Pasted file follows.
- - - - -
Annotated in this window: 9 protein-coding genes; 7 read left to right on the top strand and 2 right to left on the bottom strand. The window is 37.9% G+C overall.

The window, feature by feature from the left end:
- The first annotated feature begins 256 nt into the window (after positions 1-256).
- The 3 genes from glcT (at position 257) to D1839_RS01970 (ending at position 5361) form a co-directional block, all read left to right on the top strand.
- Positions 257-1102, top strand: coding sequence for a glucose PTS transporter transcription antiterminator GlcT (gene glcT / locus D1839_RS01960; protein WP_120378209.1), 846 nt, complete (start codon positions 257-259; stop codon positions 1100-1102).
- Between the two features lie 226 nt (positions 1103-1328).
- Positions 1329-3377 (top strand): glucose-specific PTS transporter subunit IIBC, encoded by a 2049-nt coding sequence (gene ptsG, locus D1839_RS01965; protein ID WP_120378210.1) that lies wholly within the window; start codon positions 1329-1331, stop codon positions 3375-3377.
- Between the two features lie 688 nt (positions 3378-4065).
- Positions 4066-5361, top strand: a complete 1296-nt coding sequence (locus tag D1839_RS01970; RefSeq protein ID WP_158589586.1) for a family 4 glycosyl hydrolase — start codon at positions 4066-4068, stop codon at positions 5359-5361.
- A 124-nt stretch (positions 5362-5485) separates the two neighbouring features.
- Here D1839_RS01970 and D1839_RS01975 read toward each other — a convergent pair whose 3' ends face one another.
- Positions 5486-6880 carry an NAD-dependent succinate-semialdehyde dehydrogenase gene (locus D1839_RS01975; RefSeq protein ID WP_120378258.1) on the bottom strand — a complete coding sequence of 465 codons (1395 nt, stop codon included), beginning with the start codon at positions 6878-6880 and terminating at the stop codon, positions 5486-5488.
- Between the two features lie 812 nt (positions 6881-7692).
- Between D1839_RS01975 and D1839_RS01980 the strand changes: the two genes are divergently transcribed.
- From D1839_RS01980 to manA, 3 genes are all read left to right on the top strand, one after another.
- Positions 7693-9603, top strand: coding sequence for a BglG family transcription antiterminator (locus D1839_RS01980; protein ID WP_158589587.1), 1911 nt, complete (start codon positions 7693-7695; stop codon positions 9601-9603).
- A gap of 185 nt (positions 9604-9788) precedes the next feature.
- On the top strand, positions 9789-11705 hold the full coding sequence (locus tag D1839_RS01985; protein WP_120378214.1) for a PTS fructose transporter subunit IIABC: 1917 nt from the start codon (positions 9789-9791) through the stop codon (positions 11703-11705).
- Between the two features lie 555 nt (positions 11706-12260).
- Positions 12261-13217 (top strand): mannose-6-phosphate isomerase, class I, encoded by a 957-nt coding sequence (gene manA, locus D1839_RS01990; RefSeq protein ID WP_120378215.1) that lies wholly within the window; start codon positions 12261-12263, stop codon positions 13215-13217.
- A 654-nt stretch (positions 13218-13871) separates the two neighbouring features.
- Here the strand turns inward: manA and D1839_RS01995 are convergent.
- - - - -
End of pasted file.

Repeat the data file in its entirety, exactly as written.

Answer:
Annotated in this window: 9 protein-coding genes; 7 read left to right on the top strand and 2 right to left on the bottom strand. The window is 37.9% G+C overall.

The window, feature by feature from the left end:
- The first annotated feature begins 256 nt into the window (after positions 1-256).
- The 3 genes from glcT (at position 257) to D1839_RS01970 (ending at position 5361) form a co-directional block, all read left to right on the top strand.
- Positions 257-1102, top strand: coding sequence for a glucose PTS transporter transcription antiterminator GlcT (gene glcT / locus D1839_RS01960; protein WP_120378209.1), 846 nt, complete (start codon positions 257-259; stop codon positions 1100-1102).
- Between the two features lie 226 nt (positions 1103-1328).
- Positions 1329-3377 (top strand): glucose-specific PTS transporter subunit IIBC, encoded by a 2049-nt coding sequence (gene ptsG, locus D1839_RS01965; protein ID WP_120378210.1) that lies wholly within the window; start codon positions 1329-1331, stop codon positions 3375-3377.
- Between the two features lie 688 nt (positions 3378-4065).
- Positions 4066-5361, top strand: a complete 1296-nt coding sequence (locus tag D1839_RS01970; RefSeq protein ID WP_158589586.1) for a family 4 glycosyl hydrolase — start codon at positions 4066-4068, stop codon at positions 5359-5361.
- A 124-nt stretch (positions 5362-5485) separates the two neighbouring features.
- Here D1839_RS01970 and D1839_RS01975 read toward each other — a convergent pair whose 3' ends face one another.
- Positions 5486-6880 carry an NAD-dependent succinate-semialdehyde dehydrogenase gene (locus D1839_RS01975; RefSeq protein ID WP_120378258.1) on the bottom strand — a complete coding sequence of 465 codons (1395 nt, stop codon included), beginning with the start codon at positions 6878-6880 and terminating at the stop codon, positions 5486-5488.
- Between the two features lie 812 nt (positions 6881-7692).
- Between D1839_RS01975 and D1839_RS01980 the strand changes: the two genes are divergently transcribed.
- From D1839_RS01980 to manA, 3 genes are all read left to right on the top strand, one after another.
- Positions 7693-9603, top strand: coding sequence for a BglG family transcription antiterminator (locus D1839_RS01980; protein ID WP_158589587.1), 1911 nt, complete (start codon positions 7693-7695; stop codon positions 9601-9603).
- A gap of 185 nt (positions 9604-9788) precedes the next feature.
- On the top strand, positions 9789-11705 hold the full coding sequence (locus tag D1839_RS01985; protein WP_120378214.1) for a PTS fructose transporter subunit IIABC: 1917 nt from the start codon (positions 9789-9791) through the stop codon (positions 11703-11705).
- Between the two features lie 555 nt (positions 11706-12260).
- Positions 12261-13217 (top strand): mannose-6-phosphate isomerase, class I, encoded by a 957-nt coding sequence (gene manA, locus D1839_RS01990; RefSeq protein ID WP_120378215.1) that lies wholly within the window; start codon positions 12261-12263, stop codon positions 13215-13217.
- A 654-nt stretch (positions 13218-13871) separates the two neighbouring features.
- Here the strand turns inward: manA and D1839_RS01995 are convergent.